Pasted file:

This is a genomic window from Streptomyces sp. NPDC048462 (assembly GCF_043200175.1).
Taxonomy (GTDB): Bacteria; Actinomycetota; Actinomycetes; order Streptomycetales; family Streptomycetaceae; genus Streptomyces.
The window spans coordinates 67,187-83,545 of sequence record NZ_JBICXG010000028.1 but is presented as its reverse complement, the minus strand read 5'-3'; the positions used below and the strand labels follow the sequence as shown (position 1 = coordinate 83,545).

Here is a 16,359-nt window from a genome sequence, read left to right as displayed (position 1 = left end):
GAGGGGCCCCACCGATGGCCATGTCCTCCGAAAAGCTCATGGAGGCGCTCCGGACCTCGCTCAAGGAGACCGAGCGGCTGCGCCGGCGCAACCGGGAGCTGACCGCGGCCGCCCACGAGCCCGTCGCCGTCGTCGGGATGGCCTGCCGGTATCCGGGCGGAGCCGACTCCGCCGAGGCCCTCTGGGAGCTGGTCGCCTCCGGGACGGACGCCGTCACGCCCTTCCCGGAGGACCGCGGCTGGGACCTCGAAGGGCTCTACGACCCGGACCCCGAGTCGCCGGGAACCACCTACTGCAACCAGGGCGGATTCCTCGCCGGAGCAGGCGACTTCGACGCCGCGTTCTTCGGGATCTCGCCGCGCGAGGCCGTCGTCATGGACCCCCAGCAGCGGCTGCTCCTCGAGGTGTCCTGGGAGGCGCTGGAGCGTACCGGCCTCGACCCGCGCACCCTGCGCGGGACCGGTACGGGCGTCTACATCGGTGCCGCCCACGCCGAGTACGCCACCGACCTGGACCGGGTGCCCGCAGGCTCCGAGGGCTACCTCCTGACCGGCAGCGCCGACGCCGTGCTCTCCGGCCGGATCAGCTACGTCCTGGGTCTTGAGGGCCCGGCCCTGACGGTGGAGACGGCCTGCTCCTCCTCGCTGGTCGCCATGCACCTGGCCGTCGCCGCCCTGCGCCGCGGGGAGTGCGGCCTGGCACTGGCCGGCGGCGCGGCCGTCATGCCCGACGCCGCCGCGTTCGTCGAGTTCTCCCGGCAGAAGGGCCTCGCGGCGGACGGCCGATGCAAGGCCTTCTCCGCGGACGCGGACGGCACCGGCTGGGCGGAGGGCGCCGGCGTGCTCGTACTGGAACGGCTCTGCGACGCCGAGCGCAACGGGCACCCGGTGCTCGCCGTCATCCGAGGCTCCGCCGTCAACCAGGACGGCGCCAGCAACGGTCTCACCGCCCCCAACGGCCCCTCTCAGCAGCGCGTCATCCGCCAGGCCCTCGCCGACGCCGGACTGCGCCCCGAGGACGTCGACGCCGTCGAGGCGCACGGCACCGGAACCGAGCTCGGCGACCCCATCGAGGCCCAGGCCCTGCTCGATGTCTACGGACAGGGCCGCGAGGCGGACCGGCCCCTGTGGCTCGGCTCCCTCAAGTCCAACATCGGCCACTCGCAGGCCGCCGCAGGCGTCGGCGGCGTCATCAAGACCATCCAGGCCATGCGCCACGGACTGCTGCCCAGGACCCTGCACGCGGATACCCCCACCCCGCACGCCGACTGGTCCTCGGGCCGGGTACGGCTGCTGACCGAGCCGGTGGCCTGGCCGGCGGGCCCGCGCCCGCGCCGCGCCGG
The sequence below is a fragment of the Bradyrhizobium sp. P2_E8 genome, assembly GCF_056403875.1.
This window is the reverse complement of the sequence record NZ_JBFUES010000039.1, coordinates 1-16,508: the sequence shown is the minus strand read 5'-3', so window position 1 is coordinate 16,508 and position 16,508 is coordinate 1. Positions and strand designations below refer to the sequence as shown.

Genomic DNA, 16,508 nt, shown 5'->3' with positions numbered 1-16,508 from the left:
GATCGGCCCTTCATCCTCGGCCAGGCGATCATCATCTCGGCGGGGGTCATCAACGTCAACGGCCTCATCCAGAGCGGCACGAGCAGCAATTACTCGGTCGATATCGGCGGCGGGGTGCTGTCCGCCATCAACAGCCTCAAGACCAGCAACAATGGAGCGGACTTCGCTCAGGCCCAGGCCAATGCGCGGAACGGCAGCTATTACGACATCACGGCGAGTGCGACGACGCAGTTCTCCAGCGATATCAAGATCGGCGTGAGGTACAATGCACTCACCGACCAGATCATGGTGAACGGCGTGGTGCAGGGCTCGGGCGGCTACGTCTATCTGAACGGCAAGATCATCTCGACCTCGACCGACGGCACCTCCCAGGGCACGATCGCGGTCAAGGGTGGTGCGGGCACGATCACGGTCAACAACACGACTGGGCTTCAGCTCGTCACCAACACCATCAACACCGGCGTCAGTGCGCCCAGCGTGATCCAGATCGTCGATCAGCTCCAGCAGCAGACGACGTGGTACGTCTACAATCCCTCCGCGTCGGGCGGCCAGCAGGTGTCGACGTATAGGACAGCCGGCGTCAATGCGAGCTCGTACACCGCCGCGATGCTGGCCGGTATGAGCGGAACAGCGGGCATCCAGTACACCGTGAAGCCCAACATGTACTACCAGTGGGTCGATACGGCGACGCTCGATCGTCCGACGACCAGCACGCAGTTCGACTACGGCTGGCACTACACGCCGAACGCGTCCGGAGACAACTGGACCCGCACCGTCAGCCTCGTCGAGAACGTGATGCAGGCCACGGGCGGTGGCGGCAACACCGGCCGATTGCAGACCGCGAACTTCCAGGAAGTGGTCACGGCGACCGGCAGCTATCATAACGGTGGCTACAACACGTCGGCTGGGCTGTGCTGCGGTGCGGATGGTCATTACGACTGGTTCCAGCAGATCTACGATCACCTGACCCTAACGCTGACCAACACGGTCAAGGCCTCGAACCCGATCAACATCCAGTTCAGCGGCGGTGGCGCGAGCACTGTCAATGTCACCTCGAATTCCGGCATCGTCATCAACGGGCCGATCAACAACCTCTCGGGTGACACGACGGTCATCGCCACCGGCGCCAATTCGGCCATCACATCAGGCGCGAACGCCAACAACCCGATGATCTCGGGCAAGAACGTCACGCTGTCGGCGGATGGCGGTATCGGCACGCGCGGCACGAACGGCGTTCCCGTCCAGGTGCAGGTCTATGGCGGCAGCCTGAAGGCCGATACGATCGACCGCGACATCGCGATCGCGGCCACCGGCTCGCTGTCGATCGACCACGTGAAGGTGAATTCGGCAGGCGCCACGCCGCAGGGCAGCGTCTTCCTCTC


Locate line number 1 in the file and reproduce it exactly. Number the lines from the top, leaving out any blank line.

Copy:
This is a genomic window from Streptomyces sp. NPDC048462 (assembly GCF_043200175.1).